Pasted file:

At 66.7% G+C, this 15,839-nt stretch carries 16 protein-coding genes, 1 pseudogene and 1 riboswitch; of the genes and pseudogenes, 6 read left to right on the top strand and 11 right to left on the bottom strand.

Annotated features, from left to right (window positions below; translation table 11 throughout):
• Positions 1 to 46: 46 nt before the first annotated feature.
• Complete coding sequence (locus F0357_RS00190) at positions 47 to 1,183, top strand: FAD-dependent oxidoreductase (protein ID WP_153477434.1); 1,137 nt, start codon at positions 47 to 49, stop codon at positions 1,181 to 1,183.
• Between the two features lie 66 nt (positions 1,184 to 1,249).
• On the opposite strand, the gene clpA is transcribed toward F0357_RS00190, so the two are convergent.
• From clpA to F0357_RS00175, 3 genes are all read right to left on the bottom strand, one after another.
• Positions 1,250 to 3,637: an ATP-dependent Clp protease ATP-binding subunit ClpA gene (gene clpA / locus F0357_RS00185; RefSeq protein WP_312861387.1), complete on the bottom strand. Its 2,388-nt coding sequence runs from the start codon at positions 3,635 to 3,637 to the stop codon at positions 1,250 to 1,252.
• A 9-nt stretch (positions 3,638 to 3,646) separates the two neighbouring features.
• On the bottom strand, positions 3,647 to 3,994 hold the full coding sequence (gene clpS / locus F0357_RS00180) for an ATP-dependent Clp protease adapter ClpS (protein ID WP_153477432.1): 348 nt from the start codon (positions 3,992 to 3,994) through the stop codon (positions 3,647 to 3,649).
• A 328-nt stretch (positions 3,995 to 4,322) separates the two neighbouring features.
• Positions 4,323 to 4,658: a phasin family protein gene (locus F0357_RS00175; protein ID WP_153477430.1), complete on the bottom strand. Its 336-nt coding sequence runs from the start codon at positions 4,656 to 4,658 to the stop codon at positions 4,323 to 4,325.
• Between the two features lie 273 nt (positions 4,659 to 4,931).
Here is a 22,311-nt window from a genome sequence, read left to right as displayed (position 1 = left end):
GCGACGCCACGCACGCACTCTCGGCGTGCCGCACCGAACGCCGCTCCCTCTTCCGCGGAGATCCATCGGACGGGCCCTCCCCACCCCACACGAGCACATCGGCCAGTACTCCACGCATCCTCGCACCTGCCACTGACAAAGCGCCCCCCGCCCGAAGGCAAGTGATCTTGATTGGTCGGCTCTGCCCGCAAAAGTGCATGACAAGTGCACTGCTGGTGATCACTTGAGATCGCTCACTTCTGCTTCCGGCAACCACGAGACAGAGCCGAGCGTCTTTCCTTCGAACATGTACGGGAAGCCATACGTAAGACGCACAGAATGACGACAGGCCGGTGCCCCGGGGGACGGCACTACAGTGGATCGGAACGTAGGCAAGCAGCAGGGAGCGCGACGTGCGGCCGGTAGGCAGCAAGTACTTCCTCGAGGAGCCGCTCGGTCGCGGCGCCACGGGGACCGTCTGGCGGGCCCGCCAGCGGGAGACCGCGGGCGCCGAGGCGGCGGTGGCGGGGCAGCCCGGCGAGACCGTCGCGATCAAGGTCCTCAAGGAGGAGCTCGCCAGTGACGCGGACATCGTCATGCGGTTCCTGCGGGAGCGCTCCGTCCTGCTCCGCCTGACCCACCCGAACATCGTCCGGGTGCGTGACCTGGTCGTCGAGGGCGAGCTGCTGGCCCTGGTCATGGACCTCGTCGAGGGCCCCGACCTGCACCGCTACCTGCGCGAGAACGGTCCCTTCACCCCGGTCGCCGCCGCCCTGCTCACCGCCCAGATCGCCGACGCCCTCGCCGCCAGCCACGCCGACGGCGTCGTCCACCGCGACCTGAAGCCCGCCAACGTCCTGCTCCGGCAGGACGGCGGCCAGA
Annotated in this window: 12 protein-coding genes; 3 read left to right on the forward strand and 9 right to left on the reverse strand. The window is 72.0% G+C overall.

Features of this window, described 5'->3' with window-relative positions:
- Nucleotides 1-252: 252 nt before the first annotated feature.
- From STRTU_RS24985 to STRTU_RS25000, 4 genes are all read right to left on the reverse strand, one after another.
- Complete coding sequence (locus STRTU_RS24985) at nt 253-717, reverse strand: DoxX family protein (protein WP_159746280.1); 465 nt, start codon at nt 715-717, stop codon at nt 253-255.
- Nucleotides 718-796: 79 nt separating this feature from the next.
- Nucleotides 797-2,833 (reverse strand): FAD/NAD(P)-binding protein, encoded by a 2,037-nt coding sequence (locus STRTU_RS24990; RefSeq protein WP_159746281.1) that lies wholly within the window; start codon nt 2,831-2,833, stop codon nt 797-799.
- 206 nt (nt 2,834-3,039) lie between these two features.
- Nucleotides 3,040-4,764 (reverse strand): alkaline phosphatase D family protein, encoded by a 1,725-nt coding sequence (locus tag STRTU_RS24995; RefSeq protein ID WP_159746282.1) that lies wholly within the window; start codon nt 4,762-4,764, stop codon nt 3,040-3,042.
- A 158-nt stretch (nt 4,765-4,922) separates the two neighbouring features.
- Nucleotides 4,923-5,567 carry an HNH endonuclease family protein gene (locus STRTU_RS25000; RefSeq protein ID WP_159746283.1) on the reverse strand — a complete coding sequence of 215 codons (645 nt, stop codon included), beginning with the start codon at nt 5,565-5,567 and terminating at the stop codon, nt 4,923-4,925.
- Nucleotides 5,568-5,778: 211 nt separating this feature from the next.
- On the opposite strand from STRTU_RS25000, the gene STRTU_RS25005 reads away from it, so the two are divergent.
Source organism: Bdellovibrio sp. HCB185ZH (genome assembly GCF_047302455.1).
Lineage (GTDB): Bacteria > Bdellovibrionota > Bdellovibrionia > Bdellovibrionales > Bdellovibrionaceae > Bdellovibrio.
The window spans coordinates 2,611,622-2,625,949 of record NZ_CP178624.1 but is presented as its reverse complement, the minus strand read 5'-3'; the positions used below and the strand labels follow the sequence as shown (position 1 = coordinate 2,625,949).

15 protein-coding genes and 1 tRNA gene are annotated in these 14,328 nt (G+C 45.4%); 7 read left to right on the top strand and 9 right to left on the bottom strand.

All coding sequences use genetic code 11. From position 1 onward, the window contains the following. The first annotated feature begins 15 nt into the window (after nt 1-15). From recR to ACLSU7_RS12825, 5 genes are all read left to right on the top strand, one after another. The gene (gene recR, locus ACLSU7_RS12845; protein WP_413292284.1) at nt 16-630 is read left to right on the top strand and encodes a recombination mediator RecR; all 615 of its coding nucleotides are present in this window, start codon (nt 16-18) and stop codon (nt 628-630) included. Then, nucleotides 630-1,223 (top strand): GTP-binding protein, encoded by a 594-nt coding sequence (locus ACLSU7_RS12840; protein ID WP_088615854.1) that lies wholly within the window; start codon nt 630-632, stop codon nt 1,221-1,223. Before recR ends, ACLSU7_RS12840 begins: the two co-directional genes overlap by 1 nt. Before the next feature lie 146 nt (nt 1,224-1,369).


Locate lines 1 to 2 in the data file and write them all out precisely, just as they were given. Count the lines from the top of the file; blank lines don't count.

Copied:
At 66.7% G+C, this 15,839-nt stretch carries 16 protein-coding genes, 1 pseudogene and 1 riboswitch; of the genes and pseudogenes, 6 read left to right on the top strand and 11 right to left on the bottom strand.

Annotated features, from left to right (window positions below; translation table 11 throughout):